When CBC was going to finally live under one roof in Toronto
In 1988, the Canadian government announced approval to build a new central broadcast centre
The reasons for consolidation were obvious: One building was going to be a lot easier to deal with than 26 buildings.
And that higher figure was how many buildings CBC was working out of in Toronto of 1988.
So, a plan to put those operations under the same roof was one that seemed to make sense — and the CBC got a green light for that plan that spring.
'An expensive, fragmented, inconvenient hub'
"This is just one of the 26 buildings around Toronto that house the CBC," reporter Neil Macdonald told viewers as the camera showed a TV studio on Yonge Street on The National on April 4, 1988.
"For decades, they've formed an expensive, fragmented, inconvenient hub for the English-language network."
That day, Ottawa had announced that yes, the CBC would be getting a new downtown building.
Macdonald explained that CBC had bought the land, but developer Cadillac-Fairview would build the new facility.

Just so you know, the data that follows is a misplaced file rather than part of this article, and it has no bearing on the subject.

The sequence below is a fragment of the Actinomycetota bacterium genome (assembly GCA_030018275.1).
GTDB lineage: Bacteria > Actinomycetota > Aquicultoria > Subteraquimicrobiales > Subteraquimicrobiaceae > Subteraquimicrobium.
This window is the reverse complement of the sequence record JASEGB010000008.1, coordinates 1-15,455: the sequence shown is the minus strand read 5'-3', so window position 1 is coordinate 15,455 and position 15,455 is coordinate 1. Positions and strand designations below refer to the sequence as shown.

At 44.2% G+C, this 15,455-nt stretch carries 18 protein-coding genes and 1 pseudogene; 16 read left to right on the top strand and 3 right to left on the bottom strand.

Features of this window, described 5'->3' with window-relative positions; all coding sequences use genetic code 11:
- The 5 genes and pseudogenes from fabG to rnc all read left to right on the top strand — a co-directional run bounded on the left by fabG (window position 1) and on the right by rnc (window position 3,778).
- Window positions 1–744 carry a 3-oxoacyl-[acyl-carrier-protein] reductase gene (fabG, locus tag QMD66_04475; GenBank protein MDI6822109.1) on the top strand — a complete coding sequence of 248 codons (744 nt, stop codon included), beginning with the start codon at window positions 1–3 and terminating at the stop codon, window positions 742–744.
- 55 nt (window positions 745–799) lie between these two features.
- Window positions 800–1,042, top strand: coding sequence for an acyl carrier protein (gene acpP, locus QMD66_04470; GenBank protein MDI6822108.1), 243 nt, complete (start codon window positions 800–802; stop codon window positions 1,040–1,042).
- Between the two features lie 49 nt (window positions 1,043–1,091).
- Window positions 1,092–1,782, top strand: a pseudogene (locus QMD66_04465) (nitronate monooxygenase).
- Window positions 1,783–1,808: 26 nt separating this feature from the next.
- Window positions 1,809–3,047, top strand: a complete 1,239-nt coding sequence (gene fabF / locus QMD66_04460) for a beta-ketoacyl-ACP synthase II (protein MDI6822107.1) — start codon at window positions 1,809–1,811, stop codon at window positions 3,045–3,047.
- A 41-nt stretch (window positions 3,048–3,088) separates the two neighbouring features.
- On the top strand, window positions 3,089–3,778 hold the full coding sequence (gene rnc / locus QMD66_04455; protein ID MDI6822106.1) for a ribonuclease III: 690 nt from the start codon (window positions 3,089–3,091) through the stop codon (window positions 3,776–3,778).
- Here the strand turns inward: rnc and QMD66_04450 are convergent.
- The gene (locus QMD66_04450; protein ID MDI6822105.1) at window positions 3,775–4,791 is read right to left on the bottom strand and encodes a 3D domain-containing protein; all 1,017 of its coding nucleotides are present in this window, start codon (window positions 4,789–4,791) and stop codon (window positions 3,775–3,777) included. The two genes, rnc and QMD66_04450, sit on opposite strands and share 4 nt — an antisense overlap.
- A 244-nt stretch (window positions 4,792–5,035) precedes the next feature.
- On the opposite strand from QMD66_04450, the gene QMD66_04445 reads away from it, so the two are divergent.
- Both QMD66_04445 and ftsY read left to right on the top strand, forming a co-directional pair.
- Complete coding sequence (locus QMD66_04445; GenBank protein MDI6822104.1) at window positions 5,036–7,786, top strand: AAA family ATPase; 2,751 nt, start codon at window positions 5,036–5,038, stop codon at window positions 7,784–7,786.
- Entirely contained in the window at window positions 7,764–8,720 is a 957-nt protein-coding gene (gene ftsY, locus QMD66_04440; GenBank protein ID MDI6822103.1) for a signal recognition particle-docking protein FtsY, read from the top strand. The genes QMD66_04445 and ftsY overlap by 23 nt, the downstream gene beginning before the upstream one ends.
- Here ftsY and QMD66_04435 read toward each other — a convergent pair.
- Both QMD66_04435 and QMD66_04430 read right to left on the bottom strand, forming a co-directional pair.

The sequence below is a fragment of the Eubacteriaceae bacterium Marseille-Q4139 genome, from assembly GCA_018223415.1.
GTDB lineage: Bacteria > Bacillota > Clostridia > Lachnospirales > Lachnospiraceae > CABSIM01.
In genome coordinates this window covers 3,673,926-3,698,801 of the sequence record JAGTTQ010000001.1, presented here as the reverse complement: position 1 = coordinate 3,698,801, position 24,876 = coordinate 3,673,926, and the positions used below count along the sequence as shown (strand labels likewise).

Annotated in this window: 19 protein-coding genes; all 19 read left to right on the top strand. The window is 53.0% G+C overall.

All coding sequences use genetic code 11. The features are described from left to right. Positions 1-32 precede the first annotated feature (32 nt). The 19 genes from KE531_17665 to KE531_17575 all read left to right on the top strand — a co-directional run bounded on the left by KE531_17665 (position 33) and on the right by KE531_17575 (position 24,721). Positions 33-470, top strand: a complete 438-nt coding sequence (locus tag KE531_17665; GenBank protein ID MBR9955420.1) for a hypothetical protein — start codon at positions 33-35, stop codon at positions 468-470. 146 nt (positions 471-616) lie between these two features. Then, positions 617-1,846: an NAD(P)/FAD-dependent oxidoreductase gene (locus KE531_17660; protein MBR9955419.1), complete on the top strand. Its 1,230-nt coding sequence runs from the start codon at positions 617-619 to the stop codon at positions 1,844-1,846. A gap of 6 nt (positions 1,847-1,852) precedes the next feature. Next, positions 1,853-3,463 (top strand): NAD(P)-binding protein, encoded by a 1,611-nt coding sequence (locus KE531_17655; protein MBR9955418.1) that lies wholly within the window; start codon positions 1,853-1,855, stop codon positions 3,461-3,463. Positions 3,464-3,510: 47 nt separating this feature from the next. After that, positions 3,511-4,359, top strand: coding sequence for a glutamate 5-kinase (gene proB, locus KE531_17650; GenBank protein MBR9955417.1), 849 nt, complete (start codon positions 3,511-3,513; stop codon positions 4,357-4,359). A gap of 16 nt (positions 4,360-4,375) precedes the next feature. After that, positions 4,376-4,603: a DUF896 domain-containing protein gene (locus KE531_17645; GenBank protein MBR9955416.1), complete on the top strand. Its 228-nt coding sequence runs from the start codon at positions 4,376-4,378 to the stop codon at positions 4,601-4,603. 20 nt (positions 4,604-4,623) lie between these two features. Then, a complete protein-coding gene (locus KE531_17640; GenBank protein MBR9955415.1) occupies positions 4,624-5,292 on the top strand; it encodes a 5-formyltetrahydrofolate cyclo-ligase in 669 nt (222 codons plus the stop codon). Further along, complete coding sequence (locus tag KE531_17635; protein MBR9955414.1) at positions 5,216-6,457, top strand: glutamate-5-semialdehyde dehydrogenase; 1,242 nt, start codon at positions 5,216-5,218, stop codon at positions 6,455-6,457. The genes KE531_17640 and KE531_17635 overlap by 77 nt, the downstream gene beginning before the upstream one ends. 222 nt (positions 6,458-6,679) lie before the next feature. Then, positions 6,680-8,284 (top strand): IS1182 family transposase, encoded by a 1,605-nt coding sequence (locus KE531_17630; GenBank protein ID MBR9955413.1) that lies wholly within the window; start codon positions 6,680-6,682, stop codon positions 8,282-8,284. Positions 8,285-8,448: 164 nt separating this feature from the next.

"CBC will then rent space in it for at least the next 30 years," he said, giving further details on the plan.
Sharp rise in land value
The CBC had purchased the downtown plot of land for the building years earlier for $19 million. And by 1988, it was worth nearly $200 million.
Macdonald said some critics thought the land should be sold off and the CBC should move to less expensive land.
But Pierre Juneau, then the CBC president, said that did not make sense.
"There is no cheaper site, because if we sold the site, it wouldn't have the value for a buyer that it has for us," Juneau told Macdonald.
Macdonald said construction was due to begin that fall and it was estimated CBC would be working out of the new building in 1992.
'Miles of corridor to walk'
That turned out to be a fairly accurate projection, as some CBC programming was being broadcast from the new downtown building that year.
In October 1992, Midday featured an eight-minute segment on the new building, which gave the audience at home a glimpse of the semi-finished product.
"It's huge, there are miles of corridors to walk, but I guess the most extraordinary thing about this building is this 10-storey atrium, right in the centre of it," Midday co-host Valerie Pringle told viewers, as a camera tilt gave a visual sense of the scale of that skylight-topped structure.